|Infrared (IRAC + MIPS)|
For the universe's biggest stars, even death is a show. Massive stars typically end their lives in explosive cataclysms, or supernovae, flinging abundant amounts of hot gas and radiation into outer space. Remnants of these dramatic deaths can linger for thousands of years and be easily detected by professional astronomers.
However, not all stars like attention. Thirty thousand light-years away in the Cepheus constellation, astronomers think they've found a massive star whose death barely made a peep. Remnants of this shy star's supernova would have gone completely unnoticed if the super-sensitive eyes of NASA's Spitzer Space Telescope hadn't accidentally stumbled upon it.
These three panels (figure 1) illustrate just how shy this star is. Unlike most supernova remnants, which are detectable at a variety of wavelengths ranging from radio to X-rays, this source only shows up in mid-infrared images taken by Spitzer's multiband imaging photometer. The remnant can be seen as a red-orange blob at the center of the picture (figure 4).
Although the visible-light (figure 2) and near-infrared (figure 3) images capture the exact same region of space, the source is completely invisible in both pictures. Astronomers suspect that the remnant's elusiveness is due to its location, away from our Milky Way galaxy's dusty main disk, which contains most of the galaxy's stars. A supernova is most noticeable when the material expelled during the star's furious death throes violently collides with surrounding dust. Since the shy star sits away from the galaxy's dusty and crowded disk, the hot gas and radiation it flung into space had little surrounding material to crash into. Thus, it is largely invisible at most wavelengths.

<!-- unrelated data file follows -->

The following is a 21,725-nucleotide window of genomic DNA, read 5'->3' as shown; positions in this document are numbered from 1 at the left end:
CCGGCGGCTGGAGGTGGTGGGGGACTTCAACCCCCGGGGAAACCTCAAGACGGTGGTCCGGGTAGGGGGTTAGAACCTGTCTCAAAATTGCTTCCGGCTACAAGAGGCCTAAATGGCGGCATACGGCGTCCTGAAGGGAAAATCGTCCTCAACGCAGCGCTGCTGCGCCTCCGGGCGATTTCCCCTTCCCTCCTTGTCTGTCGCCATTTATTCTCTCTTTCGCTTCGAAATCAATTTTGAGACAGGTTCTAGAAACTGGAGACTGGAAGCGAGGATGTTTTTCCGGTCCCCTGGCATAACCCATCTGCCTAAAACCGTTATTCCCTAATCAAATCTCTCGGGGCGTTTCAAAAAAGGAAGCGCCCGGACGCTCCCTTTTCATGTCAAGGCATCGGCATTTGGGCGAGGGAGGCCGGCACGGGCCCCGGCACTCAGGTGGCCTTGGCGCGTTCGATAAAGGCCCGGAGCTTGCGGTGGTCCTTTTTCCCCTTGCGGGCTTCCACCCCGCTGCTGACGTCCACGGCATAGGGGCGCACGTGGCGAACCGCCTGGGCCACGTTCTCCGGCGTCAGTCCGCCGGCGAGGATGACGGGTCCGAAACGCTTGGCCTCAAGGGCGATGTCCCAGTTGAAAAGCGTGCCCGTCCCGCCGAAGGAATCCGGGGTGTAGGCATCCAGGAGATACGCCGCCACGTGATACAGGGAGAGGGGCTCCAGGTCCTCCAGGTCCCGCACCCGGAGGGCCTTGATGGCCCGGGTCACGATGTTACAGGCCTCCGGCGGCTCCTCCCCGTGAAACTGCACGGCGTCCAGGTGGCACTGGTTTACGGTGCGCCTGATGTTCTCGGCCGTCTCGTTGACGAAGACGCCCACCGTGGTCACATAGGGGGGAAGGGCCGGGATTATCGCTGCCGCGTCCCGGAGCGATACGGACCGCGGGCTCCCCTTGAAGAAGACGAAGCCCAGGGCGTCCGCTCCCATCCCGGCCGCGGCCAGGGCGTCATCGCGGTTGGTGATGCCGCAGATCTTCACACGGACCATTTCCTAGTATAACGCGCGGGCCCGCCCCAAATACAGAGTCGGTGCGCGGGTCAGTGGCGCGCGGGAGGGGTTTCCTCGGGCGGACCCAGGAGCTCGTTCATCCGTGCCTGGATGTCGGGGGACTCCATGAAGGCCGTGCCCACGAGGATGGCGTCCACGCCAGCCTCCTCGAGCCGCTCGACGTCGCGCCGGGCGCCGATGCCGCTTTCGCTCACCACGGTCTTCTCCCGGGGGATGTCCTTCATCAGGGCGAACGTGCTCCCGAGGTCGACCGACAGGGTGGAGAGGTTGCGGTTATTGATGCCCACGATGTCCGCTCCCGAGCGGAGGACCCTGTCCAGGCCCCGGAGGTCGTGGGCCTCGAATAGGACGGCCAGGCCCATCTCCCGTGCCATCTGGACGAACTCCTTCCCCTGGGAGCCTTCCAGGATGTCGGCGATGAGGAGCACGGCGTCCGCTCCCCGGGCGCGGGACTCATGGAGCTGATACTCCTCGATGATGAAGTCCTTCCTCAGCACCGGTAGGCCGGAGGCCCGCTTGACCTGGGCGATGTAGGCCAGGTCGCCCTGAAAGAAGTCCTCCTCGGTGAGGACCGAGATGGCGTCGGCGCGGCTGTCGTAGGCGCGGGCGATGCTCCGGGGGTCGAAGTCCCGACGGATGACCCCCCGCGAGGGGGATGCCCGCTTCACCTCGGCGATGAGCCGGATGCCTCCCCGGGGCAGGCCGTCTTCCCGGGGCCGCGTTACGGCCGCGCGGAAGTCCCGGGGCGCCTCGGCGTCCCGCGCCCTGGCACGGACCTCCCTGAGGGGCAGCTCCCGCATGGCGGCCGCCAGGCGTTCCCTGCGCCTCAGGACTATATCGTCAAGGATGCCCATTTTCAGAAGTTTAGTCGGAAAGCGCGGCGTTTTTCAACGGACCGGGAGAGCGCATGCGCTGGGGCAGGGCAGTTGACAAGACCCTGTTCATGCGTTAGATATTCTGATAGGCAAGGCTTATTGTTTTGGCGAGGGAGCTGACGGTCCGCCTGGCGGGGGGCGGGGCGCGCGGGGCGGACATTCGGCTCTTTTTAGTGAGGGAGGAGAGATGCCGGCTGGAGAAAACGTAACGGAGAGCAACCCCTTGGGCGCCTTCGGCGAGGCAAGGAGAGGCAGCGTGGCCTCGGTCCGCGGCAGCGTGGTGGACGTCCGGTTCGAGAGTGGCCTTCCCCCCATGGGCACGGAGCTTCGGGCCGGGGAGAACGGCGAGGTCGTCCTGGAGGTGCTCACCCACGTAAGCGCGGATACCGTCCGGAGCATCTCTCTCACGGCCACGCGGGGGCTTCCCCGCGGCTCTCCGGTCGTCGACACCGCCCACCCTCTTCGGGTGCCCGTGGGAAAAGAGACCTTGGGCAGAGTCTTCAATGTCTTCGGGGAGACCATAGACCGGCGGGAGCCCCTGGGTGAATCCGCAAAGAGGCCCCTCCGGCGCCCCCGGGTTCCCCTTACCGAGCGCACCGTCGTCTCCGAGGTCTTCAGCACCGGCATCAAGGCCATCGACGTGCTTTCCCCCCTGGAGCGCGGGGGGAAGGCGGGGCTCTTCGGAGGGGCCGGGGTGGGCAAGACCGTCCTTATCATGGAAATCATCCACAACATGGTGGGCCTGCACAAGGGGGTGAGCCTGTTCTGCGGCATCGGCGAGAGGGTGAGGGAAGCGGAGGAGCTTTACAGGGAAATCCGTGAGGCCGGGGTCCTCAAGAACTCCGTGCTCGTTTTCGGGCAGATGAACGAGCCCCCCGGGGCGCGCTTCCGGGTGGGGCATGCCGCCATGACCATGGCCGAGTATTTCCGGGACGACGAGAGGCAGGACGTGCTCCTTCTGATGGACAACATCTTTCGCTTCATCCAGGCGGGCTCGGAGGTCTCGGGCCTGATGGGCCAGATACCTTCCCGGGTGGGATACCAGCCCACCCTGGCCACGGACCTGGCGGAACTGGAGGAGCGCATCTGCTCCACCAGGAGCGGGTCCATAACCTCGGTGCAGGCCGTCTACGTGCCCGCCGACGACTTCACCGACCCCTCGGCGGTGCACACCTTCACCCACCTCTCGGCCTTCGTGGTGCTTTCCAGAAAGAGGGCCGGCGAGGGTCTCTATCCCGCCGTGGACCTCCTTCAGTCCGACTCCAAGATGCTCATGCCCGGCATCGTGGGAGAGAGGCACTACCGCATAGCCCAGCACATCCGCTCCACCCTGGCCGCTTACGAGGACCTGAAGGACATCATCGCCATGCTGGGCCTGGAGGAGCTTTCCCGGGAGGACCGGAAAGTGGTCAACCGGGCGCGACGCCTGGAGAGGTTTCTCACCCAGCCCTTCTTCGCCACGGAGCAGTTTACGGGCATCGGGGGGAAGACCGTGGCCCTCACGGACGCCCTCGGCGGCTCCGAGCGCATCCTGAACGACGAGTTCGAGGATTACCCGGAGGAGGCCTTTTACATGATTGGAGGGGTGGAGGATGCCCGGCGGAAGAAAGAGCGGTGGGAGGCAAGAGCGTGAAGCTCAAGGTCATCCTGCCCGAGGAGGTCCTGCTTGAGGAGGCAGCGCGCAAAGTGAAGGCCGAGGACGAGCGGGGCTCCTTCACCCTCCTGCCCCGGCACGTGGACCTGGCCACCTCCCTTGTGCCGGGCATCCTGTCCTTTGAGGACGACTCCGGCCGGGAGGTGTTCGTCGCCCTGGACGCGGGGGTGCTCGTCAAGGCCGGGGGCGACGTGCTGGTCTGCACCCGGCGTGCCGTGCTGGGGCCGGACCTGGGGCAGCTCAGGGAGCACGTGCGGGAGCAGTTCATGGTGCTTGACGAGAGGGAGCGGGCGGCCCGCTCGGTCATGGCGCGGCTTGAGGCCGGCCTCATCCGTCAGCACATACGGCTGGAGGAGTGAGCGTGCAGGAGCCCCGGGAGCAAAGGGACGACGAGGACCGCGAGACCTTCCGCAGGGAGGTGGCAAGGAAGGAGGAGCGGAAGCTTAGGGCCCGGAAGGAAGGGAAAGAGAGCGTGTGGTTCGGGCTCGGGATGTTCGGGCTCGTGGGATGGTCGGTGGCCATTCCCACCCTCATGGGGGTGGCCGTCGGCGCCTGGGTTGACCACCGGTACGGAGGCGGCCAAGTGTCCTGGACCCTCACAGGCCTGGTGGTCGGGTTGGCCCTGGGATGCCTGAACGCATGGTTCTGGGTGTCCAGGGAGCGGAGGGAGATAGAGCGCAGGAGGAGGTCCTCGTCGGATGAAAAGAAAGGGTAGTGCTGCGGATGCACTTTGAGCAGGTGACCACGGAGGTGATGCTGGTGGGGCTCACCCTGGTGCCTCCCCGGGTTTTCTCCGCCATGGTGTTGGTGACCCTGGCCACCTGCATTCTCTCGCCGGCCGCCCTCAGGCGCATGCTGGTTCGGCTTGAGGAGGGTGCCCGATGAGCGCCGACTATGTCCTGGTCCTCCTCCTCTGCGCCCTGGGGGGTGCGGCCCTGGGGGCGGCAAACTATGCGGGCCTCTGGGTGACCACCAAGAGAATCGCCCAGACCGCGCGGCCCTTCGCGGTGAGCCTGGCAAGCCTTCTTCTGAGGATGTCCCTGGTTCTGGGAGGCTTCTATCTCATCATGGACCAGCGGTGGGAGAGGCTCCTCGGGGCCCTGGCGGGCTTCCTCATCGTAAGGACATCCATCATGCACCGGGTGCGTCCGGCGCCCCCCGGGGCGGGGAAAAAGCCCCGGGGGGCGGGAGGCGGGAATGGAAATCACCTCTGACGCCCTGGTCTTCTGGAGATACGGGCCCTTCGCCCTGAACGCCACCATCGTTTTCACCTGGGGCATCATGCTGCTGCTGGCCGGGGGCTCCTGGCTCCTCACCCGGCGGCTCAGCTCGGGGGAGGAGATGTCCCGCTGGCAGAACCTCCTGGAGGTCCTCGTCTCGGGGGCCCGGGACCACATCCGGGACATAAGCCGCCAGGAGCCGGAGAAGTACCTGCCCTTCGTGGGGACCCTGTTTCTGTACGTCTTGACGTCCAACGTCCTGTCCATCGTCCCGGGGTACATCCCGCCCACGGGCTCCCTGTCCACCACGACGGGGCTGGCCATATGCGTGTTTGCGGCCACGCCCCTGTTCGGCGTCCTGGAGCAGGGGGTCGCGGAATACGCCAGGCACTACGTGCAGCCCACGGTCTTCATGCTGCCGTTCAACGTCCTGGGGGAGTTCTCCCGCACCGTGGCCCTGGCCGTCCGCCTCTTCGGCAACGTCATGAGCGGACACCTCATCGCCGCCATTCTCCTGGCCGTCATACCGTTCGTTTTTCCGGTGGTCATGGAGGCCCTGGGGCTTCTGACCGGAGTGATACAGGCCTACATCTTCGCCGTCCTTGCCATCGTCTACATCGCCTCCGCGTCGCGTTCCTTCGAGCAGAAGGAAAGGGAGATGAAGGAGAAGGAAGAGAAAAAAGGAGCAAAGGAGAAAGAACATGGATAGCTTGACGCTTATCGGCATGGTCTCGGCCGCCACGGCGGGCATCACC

Spitzer's multiband imaging photometer did not need dust to see the remnant. The mid-infrared instrument was able to directly detect the oxygen-rich gas from the supernova's explosive death throes.
The visible-light (figure 2) image is a three-color composite of data from the California Institute of Technology's Digitized Sky Survey. In this image, light with a wavelength of 0.44 microns is represented as blue, 0.55-micron light is green, and 0.9-micron light is red.
The near-infrared (figure 3 ) image is a two-color composite of data from Spitzer's infrared array camera. In this image, starlight captured at 4.5 microns is represented in blue, and 8-micron light from dust is green. The far-infrared image (figure 4) combines the infrared array camera data with the multiband imaging photometer data, which show light of 24 microns in red.